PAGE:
·       What were the details of Government’s plans for introducing backstop dates for audits of local authority accounts? – It was explained that this was a proposal for enforcing statutory deadlines for local authorities to complete outstanding audits that, if not met, would lead to an automatic issuing of qualifications and disclaimers of opinion for those sets of accounts. This meant that if the accounts for a given year were not fully audited at a backstop date the auditor would be required to stop the audit of that year’s accounts, issuing a disclaimer opinion on that year’s accounts, and move on to the more recent set of outstanding accounts. It was highlighted that this measure was a proposal at this stage and would require a change in legislation in order to come into effect. However, it was highlighted that if the provisional deadline of 31st March 2024 for finalising audits of 2020-21 and 2021-22 accounts would be introduced, the Council would be unable to meet the deadline for both sets of accounts.


·       Some Members further enquired whether there was now an expectation that the Council would be issued with qualified opinions for at least some of its outstanding accounts. – The Interim Director of Finance responded that the key issue concerned providing the auditors with a proof of period 0 balances. At this point, the Grant Thornton data team had received the period 0 balances and had responded to the Council with 92 queries which the Council was in the process of responding to.


·       What was the scale of delays across the local government audit sector? – It was noted that there were significant capacity issues, both within local government and within audit firms which impacted on the auditing of local authority and other public bodies’ accounts. It was noted that there were now around 900 outstanding sets of local authority accounts which should have been closed by 30th November 2023. It was highlighted that this was a specific issue in England, and no comparable backlogs were happening in Scotland or Wales.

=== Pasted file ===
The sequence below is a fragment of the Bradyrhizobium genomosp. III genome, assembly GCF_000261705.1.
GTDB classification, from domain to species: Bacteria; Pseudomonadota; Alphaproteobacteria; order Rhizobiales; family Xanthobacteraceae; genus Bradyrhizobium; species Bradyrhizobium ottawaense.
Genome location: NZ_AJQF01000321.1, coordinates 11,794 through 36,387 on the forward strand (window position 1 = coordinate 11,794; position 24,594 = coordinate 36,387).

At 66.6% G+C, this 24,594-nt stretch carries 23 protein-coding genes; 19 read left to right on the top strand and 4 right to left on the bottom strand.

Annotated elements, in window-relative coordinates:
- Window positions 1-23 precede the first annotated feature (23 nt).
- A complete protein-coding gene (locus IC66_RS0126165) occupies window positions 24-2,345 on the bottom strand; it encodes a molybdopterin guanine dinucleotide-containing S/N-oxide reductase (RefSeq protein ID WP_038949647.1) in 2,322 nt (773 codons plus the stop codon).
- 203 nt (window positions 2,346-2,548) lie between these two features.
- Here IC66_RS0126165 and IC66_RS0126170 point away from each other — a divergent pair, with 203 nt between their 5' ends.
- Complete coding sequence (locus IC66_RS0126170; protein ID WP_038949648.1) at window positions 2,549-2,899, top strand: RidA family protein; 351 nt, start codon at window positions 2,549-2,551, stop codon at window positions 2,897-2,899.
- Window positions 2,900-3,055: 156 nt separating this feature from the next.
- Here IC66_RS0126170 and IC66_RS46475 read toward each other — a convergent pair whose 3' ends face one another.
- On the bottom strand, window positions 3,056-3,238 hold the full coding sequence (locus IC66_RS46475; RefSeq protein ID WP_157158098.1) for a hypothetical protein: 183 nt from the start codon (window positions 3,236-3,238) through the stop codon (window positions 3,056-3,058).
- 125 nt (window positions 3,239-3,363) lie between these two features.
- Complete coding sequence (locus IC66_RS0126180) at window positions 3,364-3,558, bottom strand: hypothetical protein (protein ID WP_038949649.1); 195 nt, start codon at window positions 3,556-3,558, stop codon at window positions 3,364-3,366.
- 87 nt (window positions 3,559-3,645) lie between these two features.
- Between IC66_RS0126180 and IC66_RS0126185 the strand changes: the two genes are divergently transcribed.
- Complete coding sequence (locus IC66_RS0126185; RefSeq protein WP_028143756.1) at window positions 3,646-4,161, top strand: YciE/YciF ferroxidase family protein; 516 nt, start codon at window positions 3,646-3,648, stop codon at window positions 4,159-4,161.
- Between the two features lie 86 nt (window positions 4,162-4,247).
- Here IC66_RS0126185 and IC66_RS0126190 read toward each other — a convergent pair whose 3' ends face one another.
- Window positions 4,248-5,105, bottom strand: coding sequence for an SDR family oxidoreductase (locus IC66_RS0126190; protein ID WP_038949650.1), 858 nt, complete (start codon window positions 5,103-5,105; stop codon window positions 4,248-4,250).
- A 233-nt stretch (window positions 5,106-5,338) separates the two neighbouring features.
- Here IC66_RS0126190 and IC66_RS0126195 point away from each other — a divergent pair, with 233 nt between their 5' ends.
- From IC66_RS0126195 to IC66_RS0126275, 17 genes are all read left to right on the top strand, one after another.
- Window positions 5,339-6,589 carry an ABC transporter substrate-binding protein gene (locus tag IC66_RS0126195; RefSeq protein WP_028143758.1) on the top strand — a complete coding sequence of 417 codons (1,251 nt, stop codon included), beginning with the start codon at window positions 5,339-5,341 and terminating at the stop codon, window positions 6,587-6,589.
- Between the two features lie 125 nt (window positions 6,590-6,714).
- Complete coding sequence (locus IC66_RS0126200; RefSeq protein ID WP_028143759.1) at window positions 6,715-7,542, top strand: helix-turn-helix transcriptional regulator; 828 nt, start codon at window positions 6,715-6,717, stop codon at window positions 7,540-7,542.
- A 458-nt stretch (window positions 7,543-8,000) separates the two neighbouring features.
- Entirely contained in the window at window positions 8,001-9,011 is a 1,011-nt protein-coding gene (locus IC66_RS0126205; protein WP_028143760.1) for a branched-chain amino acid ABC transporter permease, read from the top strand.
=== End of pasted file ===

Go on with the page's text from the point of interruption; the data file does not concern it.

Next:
·       Some Members noted that local accountancy firms could be asked to help with the closure of accounts process and to clear the backlog of the Council’s outstanding accounts. Officers responded that Bromsgrove (and Redditch with which Bromsgrove had shared staff arrangement) faced a very particular set of challenges in its closure of accounts process, the legacy of problems that emerged following the change of the Council’s ledger system in 2021. It was also noted that public sector accounting differed considerably from private company standards and there were considerable difficulties in finding the right specialists for the issues that the Council faced. Nevertheless, it was noted that Council had been getting help in clearing the suspense accounts from a private sector orientated firm based in Birmingham.


·       Members requested clarification with regards on the provision of period 0 balances for 2020-21 Accounts to the External Auditor. It was responded that until recently the Council could not access the data on the legacy ledger system, eFinancials, as there was no licence in place for the old system to extract the data. The Council had subsequently succeeded in reinstating their business objects licence for the eFinancials system. However, Advanced, the ledger system provider, then undertook the work in order to extract and run a period 0 report which was then submitted directly to the auditor. It was confirmed that period 0 data take on balances had now been received by the auditors. The Portfolio Holder for Finance and Enabling commented that getting the balance transfers done was an important step after such an arduous process to get to this stage.


·       The Key Audit Partner from Grant Thornton, Mr. Murray, confirmed that the Section 24 Notice would be withdrawn once the Council published the draft versions of all its outstanding accounts, for years 2020-21, 2021-22 and 2022-23.